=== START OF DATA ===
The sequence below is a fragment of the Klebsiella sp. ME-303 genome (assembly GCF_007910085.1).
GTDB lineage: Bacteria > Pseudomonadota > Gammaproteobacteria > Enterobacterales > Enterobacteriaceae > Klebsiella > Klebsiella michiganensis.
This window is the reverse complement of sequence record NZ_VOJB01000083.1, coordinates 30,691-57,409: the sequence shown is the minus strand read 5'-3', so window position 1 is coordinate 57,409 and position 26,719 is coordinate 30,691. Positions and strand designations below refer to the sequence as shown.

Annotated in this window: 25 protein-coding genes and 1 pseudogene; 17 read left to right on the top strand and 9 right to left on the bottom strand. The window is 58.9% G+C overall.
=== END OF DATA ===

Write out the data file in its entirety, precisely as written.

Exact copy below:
The sequence below is a fragment of the Klebsiella sp. ME-303 genome (assembly GCF_007910085.1).
GTDB lineage: Bacteria > Pseudomonadota > Gammaproteobacteria > Enterobacterales > Enterobacteriaceae > Klebsiella > Klebsiella michiganensis.
This window is the reverse complement of sequence record NZ_VOJB01000083.1, coordinates 30,691-57,409: the sequence shown is the minus strand read 5'-3', so window position 1 is coordinate 57,409 and position 26,719 is coordinate 30,691. Positions and strand designations below refer to the sequence as shown.

Annotated in this window: 25 protein-coding genes and 1 pseudogene; 17 read left to right on the top strand and 9 right to left on the bottom strand. The window is 58.9% G+C overall.